Raymond CoxParticipantFrostiana by Randall Thompson came to my mind; any or all of the selections.May 11, 2014 at 10:45 am #442326
Nick PageParticipantDear Marie,It’s not a well-known piece, but Boosey & Hawkes publishes my piece AND THE TREES STOOD LIKE BEAUTIFUL BUILDINGS. The text is from Frank Lloyd Wright’s autobiography, (“This very grass and the flowers too are in truth the very word of God.”). It is for SATB/Piano SATB with crystal glasses, steel cello or bowed gong, sticks & stones. Wright would often write, “Of the thing. not on the thing.” This refers to his organic style. He thought of himself as a composer who used motifs in the same way a composer uses motifs. The piece was written for Wright’s church in Oak Park, IL, his UNITY TEMPLE. I directed the choir there in the early 80’s. The building is made of concrete, wood, metal and glass, so I used these materials in the piece. The crystal glases are tuned to a D major 7th chord and are quite striking. The music is minimalistic in style and is nine minutes long. I will mount a recording of it on my website in the “choral music” section.The poet Carl Sandburg was a frequent visitor to Wright’s home in Wisconsin. Sandburg would always bring his guitar and they would sing folk songs, songs that ended up in Sandburgs SONGBAG songbook which is still in print. You could find arrangements of some of those songs (Shennedoah would be an obvious one). Boosey & Hawkes also publishes my three settings of Sandburg poems. They are SA piano although they can all be sung SATB.I’m a bit of a Frank Lloyd Wright nut having visited over two hundred of his buildings.Thanks,Nick PageMay 11, 2014 at 2:25 pm #442335
Stanley M. HoffmanParticipantHi Marie,Daron Hagen has Taliesin choruses from his opera “The Shinging Brow” which seem to me to be a perfect fit for your inquiry.Publisher’s catalog listing: ECS Publishing Catalog No. 5057 Shining Brow: Taliesen (Choruses), HAGEN, Daron, (SATB & orchestra), [Secular], (Orchestral parts on rental)Detailed explanation: http://www.daronhagen.com/index.php?page=taliesin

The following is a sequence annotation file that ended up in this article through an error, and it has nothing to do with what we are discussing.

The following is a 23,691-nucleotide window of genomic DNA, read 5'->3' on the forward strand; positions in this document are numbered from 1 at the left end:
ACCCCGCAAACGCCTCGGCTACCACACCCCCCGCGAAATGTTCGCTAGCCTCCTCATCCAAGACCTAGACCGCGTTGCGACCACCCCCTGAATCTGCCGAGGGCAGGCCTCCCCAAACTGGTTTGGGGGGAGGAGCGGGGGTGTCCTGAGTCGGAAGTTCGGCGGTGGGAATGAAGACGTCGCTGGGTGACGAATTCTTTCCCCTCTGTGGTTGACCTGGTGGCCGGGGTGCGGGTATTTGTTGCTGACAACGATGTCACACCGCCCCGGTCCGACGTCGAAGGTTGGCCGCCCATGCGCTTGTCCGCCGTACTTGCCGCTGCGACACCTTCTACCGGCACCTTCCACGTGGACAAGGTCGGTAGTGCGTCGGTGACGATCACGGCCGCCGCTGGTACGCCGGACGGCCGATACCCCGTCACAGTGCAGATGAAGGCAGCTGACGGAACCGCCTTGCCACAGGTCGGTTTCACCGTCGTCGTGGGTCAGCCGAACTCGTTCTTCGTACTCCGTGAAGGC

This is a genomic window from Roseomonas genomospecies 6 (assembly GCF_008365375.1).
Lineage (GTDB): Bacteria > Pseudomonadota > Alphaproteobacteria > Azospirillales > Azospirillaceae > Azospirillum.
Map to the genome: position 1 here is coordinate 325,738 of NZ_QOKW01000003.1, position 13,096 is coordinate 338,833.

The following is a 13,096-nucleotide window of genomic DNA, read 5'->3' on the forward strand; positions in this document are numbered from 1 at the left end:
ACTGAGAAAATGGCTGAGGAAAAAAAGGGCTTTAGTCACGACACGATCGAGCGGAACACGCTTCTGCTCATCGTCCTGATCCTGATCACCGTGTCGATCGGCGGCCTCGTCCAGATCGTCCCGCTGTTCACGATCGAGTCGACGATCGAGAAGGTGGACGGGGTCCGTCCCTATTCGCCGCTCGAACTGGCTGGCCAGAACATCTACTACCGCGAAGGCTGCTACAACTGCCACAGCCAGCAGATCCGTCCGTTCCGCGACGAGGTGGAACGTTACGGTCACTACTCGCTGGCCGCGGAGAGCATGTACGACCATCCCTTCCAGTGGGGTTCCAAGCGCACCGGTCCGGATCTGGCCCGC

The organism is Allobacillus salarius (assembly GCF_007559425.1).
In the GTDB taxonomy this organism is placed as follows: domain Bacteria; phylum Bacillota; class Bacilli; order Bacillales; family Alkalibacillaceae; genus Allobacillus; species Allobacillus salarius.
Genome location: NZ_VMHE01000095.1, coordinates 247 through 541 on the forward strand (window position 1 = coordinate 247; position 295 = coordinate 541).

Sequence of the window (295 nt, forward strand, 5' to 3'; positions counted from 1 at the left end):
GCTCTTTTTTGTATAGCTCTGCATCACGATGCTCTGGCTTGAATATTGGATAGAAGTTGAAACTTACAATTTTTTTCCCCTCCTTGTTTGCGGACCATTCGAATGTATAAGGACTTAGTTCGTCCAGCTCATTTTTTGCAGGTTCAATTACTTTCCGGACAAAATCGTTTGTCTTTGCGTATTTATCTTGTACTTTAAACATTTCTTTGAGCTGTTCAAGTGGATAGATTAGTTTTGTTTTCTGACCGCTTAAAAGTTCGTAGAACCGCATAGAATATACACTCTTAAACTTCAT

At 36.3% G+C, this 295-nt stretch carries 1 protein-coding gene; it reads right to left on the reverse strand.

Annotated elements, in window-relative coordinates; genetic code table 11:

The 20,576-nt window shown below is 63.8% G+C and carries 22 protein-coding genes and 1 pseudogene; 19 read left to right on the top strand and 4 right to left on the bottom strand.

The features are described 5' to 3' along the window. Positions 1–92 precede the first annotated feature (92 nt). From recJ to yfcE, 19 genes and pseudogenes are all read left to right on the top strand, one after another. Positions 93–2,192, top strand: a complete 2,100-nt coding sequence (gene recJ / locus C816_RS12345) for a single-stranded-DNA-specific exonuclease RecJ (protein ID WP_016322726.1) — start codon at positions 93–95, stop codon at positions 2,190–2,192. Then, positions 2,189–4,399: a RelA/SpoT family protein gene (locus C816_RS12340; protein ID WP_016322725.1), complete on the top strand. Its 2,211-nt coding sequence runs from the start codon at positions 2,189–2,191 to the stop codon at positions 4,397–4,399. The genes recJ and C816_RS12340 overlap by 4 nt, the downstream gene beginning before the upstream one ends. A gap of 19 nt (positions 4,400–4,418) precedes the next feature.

Please note Canticle Distributing is the exclusive distributor for all of ECS Publishing’s sales items.
All orders should now go to them.
Their contact information is below.
Stanley M. Hoffman, Ph.D., Chief Editor, ECS Publishing Corporation
ALL ECS PUBLISHING SALES PRODUCTS AVAILABLE ONLY FROM
1727 Larkin Williams Road
Fenton, MO 63026-2024 800-647-2117
ph. (USA only) 636-305-0100
fax (outside USA and inside metro St. Louis) 636-305-0121
ECS PUBLISHING CORPORATION
EDITORIAL, CORPORATE, LICENSING
& RENTAL QUESTIONS TO
ECS Publishing Corporation
615 Concord Street Framingham, MA 01702
ph. (toll free) 800-777-1919
office(a)ecspublishing.comMay 12, 2014 at 1:51 pm #442390
Thomas BusseParticipantFirst of all, you **have** to include Paul Simon’s “So Long, Frank Lloyd Wright” perhaps as a light closer or encore. There’s a published vocal jazz arrangement by Darmon Meader, and it will work with piano alone.I really think of Frank Lloyd Wright as a modernist, and I find it hard to reconcile this with Americana. He went to Berlin in 1909, and his work emerged much more expressionist and Bauhaus. Sonically, I think it would be more rewarding to go more expressionist, 20’s modern, and art deco: Leo Sowerby, Virgil Thomson, Paul Bowles, Ernst Toch, Robert Kurka, Joh Alden Carpenter, maybe Charles Griffes, Frederick Converse, Paul Creston, etc.May 12, 2014 at 2:20 pm #442395
william copperParticipantGood point, Thomas. Virgil T, though an effective choral writer, was hardly in the same league as FL Wright. So some of the more adventurous of the composers of the day might be far better choices.May 12, 2014 at 3:13 pm #442402
Stuart HuntParticipantKirke Mechem’s “American Madrigals” has a wonderful selection entitled “Kansas Boys” that just cooks – all about the Prarie life.May 13, 2014 at 9:11 am #442469
Linda StaigerParticipantWow, what a project! I have nothing to offer re: music…these replies seem to have covered it well. I just love Arts and Crafts and Prairie. We built our new house using many of the Bungalow characteristics….maybe we should offer a small recital in our great room….. Looking foward to hearing more about this concert.May 13, 2014 at 10:04 am #442474
Eric S BetthauserParticipantLots of great selections mentioned here. “Shining Brow” seems a natural. Also, you might consider:the four wonderful Prairie Scenes by North Dakota composer/educator Edwin FissingerJackson Berkey’s Native American Ambiances, which include “Prairie Fire”“Prairie” by the great composer/conductor Lukas Foss (now out of print–published by G. Schirmer), though I’m not sure if it’s a cappella“Night on the Prairies” by Minnesota composer Daniel Pederson
You must be logged in to reply to this topic.